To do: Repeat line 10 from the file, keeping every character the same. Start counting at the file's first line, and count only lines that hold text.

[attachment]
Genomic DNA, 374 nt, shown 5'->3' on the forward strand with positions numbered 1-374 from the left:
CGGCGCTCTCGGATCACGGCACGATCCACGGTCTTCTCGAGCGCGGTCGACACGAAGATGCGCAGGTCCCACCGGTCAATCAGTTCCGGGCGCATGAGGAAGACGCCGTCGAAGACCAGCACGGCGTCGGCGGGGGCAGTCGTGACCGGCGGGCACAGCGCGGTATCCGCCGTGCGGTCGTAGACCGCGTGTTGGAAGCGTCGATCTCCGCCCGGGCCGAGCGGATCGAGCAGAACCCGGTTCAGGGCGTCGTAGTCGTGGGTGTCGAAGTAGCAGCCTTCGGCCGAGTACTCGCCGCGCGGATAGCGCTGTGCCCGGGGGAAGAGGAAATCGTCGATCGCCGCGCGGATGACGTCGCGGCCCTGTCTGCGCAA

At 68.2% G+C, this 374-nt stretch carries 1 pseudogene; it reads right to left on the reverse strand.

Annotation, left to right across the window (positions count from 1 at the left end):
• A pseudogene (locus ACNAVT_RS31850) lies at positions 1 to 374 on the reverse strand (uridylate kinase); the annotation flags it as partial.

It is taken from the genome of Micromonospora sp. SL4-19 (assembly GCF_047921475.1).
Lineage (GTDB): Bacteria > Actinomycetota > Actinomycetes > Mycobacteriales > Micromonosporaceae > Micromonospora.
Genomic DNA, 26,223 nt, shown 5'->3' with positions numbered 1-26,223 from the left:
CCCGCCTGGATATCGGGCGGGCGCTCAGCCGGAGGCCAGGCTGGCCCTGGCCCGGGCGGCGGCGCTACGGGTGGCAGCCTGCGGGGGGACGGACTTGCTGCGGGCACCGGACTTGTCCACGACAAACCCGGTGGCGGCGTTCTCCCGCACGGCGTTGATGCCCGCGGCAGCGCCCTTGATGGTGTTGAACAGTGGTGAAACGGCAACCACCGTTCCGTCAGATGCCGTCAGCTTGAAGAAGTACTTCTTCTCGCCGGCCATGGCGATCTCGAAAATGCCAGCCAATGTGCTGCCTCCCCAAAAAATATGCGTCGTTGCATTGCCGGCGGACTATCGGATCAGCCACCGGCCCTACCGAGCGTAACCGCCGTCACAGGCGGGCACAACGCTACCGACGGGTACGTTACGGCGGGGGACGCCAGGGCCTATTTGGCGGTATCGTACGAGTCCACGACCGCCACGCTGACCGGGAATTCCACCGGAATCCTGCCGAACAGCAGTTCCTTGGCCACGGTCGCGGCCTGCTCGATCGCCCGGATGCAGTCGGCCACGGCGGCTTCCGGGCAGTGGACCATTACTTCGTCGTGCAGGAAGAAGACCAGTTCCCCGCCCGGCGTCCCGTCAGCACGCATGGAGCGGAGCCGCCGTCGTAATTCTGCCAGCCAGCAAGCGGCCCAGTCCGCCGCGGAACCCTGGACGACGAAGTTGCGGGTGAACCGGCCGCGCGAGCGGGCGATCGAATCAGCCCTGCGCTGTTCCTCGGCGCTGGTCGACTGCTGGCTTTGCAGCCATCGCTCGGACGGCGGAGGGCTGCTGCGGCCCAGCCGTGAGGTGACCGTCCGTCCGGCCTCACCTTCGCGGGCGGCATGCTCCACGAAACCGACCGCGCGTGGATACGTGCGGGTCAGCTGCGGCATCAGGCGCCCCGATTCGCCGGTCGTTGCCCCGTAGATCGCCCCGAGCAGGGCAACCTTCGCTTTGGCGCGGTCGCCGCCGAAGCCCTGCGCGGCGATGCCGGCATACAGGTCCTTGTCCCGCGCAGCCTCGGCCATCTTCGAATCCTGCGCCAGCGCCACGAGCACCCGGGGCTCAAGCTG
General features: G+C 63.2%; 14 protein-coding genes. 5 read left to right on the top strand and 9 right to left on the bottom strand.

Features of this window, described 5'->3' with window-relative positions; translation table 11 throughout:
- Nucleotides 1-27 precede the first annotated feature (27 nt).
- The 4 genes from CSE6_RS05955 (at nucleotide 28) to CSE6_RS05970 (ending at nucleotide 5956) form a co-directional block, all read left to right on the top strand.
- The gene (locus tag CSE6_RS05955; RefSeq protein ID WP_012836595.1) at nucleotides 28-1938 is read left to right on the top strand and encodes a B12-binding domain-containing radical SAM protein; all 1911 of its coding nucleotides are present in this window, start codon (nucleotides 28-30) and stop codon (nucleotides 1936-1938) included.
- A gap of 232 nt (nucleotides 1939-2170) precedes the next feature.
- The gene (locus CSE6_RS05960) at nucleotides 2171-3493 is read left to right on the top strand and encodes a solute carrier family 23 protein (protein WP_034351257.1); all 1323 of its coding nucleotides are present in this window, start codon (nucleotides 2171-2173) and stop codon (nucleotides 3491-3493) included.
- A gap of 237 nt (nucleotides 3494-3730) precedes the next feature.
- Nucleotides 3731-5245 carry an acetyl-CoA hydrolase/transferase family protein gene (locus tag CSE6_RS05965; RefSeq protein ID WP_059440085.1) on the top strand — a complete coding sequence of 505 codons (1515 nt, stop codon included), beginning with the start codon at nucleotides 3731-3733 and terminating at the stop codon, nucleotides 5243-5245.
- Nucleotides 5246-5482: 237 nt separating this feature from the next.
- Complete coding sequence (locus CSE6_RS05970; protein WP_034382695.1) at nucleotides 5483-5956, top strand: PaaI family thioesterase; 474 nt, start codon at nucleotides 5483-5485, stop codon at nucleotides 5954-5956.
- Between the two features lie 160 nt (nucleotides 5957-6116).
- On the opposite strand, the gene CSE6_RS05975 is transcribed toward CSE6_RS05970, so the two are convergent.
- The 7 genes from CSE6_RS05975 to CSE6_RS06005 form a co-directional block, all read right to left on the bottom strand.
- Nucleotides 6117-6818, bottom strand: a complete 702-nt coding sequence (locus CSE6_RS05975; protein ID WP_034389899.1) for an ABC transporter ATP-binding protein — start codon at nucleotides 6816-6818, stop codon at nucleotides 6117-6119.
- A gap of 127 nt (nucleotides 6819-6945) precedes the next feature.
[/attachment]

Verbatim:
General features: G+C 63.2%; 14 protein-coding genes. 5 read left to right on the top strand and 9 right to left on the bottom strand.